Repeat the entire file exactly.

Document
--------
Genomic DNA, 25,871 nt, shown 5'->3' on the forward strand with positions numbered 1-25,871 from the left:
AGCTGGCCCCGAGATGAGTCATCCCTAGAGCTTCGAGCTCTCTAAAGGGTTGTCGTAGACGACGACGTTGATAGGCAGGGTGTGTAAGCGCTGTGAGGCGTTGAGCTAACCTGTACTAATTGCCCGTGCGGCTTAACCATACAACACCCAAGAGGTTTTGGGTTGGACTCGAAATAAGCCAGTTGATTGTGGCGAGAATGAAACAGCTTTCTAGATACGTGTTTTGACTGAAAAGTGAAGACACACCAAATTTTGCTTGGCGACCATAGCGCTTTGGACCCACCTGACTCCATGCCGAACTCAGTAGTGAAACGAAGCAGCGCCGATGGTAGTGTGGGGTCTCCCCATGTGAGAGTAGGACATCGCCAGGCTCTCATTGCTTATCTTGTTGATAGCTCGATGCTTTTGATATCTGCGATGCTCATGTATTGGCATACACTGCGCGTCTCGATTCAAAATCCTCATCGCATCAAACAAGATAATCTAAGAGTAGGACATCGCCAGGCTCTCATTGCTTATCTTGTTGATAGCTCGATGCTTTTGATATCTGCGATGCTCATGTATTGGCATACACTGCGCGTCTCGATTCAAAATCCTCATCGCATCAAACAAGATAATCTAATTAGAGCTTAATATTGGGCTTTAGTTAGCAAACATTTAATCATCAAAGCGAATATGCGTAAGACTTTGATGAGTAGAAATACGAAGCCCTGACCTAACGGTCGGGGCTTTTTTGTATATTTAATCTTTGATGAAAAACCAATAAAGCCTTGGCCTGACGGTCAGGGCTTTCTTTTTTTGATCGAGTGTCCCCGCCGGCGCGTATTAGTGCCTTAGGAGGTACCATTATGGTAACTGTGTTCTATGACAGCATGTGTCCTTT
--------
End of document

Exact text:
Genomic DNA, 25,871 nt, shown 5'->3' on the forward strand with positions numbered 1-25,871 from the left:
AGCTGGCCCCGAGATGAGTCATCCCTAGAGCTTCGAGCTCTCTAAAGGGTTGTCGTAGACGACGACGTTGATAGGCAGGGTGTGTAAGCGCTGTGAGGCGTTGAGCTAACCTGTACTAATTGCCCGTGCGGCTTAACCATACAACACCCAAGAGGTTTTGGGTTGGACTCGAAATAAGCCAGTTGATTGTGGCGAGAATGAAACAGCTTTCTAGATACGTGTTTTGACTGAAAAGTGAAGACACACCAAATTTTGCTTGGCGACCATAGCGCTTTGGACCCACCTGACTCCATGCCGAACTCAGTAGTGAAACGAAGCAGCGCCGATGGTAGTGTGGGGTCTCCCCATGTGAGAGTAGGACATCGCCAGGCTCTCATTGCTTATCTTGTTGATAGCTCGATGCTTTTGATATCTGCGATGCTCATGTATTGGCATACACTGCGCGTCTCGATTCAAAATCCTCATCGCATCAAACAAGATAATCTAAGAGTAGGACATCGCCAGGCTCTCATTGCTTATCTTGTTGATAGCTCGATGCTTTTGATATCTGCGATGCTCATGTATTGGCATACACTGCGCGTCTCGATTCAAAATCCTCATCGCATCAAACAAGATAATCTAATTAGAGCTTAATATTGGGCTTTAGTTAGCAAACATTTAATCATCAAAGCGAATATGCGTAAGACTTTGATGAGTAGAAATACGAAGCCCTGACCTAACGGTCGGGGCTTTTTTGTATATTTAATCTTTGATGAAAAACCAATAAAGCCTTGGCCTGACGGTCAGGGCTTTCTTTTTTTGATCGAGTGTCCCCGCCGGCGCGTATTAGTGCCTTAGGAGGTACCATTATGGTAACTGTGTTCTATGACAGCATGTGTCCTTT